Though somewhat hobbled by yet another winter storm on Thursday and the unexpected inconvenience of a closed-off link to the rest of the fair during Wednesday’s vernissage, the Armory Show Modern, staged on Pier 92 at the Hudson River, racked up reassuring sales across a broad spectrum of art movements.
Showcasing 56 galleries from around the world — Sao Paulo to Seoul — the less trafficked aisles of the Modern section provided a calmer atmosphere than the frenzy of Pier 94’s Contemporary section, where 143 contemporary galleries are bivouacked. Those who made it over to the Modern side were also spared endless waits at the sandwich bars and coat check. (On Wednesday, VIP guests who wanted to move between the two piers had to brave the elements — the internal stair linking them was closed because of a safety-permit issue — which may have contributed to the relative quiet.)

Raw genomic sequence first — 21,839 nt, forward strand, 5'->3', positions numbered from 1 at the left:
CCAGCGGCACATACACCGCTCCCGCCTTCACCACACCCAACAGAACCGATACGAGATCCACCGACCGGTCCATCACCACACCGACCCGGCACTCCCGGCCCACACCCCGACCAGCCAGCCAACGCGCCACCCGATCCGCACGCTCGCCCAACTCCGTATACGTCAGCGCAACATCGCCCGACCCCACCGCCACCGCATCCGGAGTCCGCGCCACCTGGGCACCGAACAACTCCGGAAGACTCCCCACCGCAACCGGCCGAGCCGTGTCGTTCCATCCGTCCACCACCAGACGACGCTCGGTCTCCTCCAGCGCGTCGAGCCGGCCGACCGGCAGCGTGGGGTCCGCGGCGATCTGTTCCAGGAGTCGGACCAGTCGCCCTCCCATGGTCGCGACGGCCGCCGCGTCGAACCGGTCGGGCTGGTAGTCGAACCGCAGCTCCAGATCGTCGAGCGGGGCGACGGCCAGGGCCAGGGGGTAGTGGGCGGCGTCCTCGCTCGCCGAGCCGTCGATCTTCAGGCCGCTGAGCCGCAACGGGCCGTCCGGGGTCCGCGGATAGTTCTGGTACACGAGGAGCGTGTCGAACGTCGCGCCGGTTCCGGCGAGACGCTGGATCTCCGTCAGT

“The attendance wasn’t massive,” said New York exhibitor Simon Capstick-Dale of the Wednesday preview, “but it was a knowledgeable group that came in early to look.”
The dealer sold an Adolph Gottlieb “Pictograph” a gouache on paper from circa 1940-49, measuring 17 by 13 inches, to a New York collector for $55,000.
Nearby, at Bologna’s Galleria Arte Maggiore, a mix of both modern and contemporary works sold, including two Giorgio Morandi watercolors from 1958 and 1962 —which sold in the region of the asking price of $110,000 and $100,000, respectively — and a double-sided still life pencil on paper from 1959 that went for about $34,000.
Maggiore also sold a large-scale Arman ceramic-and-wood wall relief, “Quatre Étages de Conversation” from 1994, comprised of four shelves of ceramic tea pots, for $70,000.